Qi, X., Hou, S., Lepp, A., Li, R., Basir, Z., Lou, Z., Chen, G. (2011) Phosphorylation and stabilization of topoisomerase IIα by p38γ MAPK sensitize breast cancer cells to its poisons.  J. Biol. Chem, 286:35883-358901

Zhi, H., Hou, S., Li, R., Basir, Z., Xiang, Q., Szabo, A., Chen, G. (2011) PTPH1 cooperates with vitamin D receptor to stimulate breast cancer growth through their mutual stabilization. Oncogene, 30: 1706-1715

Hou, S., Lepp, A., Chen, G. (2010) p38gamma MAP kinase (review).  UCSD-Nature Molecular Pages 1September 2010 / doi:10.1038/mp.a001720.01

Loesch, M., Ahi, H., Hou, S., Qi, X., Li, R., Basir, Z., Iftner, T., Cuenda, A., and Chen, G. p38Y MAPK cooperates Trans-activating Matrix Metalloproteinase 9. (2010), J. Biol. Chem. 2010, 185: 15149-15158

Hou, S., Zhi, H., Pohl, N., Loesch, M., Qi, X., Li, R., Basir, Z., and Chen, G. PTPH1 dephosphorylates and cooperate with p38Y MAPK to increase Ras oncogenesis through PDZ-mediated interaction. (2010), Cancer Res. 70: 2901-2910.

Loesch, M., Chen, G. (2008) The p38 MAPK stress pathway as a tumor suppressor or more? Frontiers in Bioscience, 13: 3581-3593.

Qi, X.M*., Pohl, N.M*., Loesch, M., Hou, S., Li, R., Qin, J. Z., Cuenda, A., and Chen, G. (2007) p38alpha antagonizes p38gamma activity through c-Jun-dependent ubiquitin-proteasome pathways in regulating Ras transformation and stress response. J Biol Chem 282: 31398-31408 (*contributed equally to the work).

Li, Q-P., Qi, X., Pramanik, R., Pohl, N. M., Loesch, M. and Chen, G. (2007) Stress-induced c-Jun-dependent vitamin D receptor (VDR) activation dissects the non-classical VDR pathway from the classical VDR activity. J. Biol. Chem., 282: 1544-1551. (LQ and QX contributed equally to this work).

Qi, X., Tang, J., Loesch, M., Pohl, N., Alkan, S. and Chen, G. (2006) p38γ mitogen-activated protein kinase integrates signaling crosstalk between Ras and estrogen receptor to increase breast cancer invasion. Cancer Res., 66: 7540-7547.

Tang, J., Qi, X., Mercola, D., Han, J., and Chen, G. (2005) Essential role of p38gamma in K-Ras transformation independent of phosphorylation. J. Biol. Chem. 280:23910-23917.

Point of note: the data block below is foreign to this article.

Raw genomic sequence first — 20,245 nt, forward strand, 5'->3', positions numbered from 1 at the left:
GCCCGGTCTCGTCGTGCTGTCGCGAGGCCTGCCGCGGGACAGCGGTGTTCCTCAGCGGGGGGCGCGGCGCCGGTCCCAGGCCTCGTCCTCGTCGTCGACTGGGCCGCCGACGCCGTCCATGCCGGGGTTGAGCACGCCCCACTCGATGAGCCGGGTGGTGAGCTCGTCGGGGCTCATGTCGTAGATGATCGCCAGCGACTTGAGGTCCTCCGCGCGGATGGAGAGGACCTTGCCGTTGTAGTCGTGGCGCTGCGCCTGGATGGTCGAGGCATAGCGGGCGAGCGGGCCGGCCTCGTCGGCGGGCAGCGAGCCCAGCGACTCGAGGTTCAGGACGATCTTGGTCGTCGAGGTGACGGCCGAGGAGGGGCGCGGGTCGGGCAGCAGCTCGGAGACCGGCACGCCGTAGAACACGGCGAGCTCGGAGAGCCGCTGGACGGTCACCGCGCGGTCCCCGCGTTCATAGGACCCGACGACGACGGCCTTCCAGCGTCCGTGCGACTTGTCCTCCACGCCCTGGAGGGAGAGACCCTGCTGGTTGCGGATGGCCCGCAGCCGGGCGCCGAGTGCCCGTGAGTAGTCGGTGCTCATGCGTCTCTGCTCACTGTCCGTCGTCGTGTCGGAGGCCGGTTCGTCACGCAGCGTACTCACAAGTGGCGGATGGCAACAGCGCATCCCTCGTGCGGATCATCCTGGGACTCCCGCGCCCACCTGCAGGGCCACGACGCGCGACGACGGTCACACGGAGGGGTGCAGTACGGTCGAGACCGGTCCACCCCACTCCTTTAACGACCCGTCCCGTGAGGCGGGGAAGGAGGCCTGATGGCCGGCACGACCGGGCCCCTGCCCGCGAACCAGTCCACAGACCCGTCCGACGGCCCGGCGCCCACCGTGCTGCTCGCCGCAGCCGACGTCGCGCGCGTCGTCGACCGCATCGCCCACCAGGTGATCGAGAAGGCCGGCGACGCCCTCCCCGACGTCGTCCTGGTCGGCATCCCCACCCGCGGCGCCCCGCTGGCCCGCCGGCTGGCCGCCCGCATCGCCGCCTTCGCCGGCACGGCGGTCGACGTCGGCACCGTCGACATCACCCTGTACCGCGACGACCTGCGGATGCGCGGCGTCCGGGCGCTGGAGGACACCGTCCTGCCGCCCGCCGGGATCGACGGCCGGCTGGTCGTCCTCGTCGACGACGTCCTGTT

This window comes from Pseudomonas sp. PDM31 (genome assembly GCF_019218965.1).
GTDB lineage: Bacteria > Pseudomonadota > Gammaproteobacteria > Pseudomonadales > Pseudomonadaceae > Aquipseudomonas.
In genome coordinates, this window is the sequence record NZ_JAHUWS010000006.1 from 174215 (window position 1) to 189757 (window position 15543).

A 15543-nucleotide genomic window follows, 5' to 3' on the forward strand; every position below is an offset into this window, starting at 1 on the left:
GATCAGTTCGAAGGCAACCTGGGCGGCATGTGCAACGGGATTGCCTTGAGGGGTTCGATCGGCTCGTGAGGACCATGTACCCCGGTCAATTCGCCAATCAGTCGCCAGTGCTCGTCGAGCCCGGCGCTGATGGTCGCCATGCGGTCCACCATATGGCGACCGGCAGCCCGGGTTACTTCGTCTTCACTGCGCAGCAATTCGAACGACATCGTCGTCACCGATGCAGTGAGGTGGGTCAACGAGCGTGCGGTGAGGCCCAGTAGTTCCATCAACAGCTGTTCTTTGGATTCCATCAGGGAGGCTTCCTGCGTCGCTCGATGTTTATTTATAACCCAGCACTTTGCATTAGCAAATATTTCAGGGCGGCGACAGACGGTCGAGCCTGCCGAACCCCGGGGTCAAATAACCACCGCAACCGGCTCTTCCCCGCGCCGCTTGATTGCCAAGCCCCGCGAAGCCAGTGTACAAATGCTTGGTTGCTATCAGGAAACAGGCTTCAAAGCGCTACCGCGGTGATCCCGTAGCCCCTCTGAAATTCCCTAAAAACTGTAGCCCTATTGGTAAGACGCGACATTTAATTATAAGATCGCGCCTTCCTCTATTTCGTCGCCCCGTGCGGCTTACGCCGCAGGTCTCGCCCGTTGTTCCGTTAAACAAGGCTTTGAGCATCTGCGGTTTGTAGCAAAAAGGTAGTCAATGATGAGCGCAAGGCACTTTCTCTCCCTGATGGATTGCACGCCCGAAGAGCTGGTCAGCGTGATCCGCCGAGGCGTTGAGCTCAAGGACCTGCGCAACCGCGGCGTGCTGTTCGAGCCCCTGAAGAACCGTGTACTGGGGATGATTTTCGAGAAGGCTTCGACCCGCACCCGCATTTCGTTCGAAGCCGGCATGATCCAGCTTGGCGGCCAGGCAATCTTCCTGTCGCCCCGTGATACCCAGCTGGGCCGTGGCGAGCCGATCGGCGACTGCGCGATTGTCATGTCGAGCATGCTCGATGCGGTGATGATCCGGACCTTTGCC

Qi, X., Tang, J., Pramanik, R.,Schultz, R. M., Shirasawa, S., Sasazuki, T., Han, J., and Chen, G. (2004) p38 MAPK activation selectively induces cell death in K-ras mutated human colon cancer cells through regulation of vitamin D receptor.  J. Biol. Chem. 279: 22138-22144.

Qi, X., Borowicz, S., Pramanik, R., Schultz, R. M., Han, J., and Chen, G. (2004) Estrogen receptor inhibits c-Jun-dependent stress-induced cell death by binding and modifying c-Jun activity in human breast cancer cells.  J. Biol. Chem. 279: 6769-6777.

Pramanik, R., Qi, X., Borowicz , S., Choubey, D., Schultz , R. M., Han, J., and Chen, G. (2003) p38 isoforms have opposing effects on AP-1-dependent transcription through regulation of c-Jun: The determinant role of the isoforms in the p38 MAPK signal specificity. J. Biol. Chem.  278: 4831-4839.

Qi, X., Pramanik, R., Wang, J., Schultz, R. M., Maitra, R. K., Han, J., DeLuca, H. F., and Chen, G. (2002) The p38 and JNK pathways cooperate to trans-activate vitamin D receptor via c-Jun/AP-1 and sensitize human breast cancer cells to vitamin D3-induced growth inhibition. J. Biol. Chem.  277: 25884-25892.

Stacey, D., Hitomi, M., and Chen, G. (2000) The influence of cell cycle and oncogene activity upon topoisomerase IIalpha expression and drug toxicity.  Mol. Cell Biol. 20: 9127-9137.

Chen, G., Hitomi, M., Han, J. and Stacey, D. W. (2000) Inhibition of Ras proliferative signaling by the p38 pathway via a negative feedback.  J. Biol. Chem. 275: 38973-38980.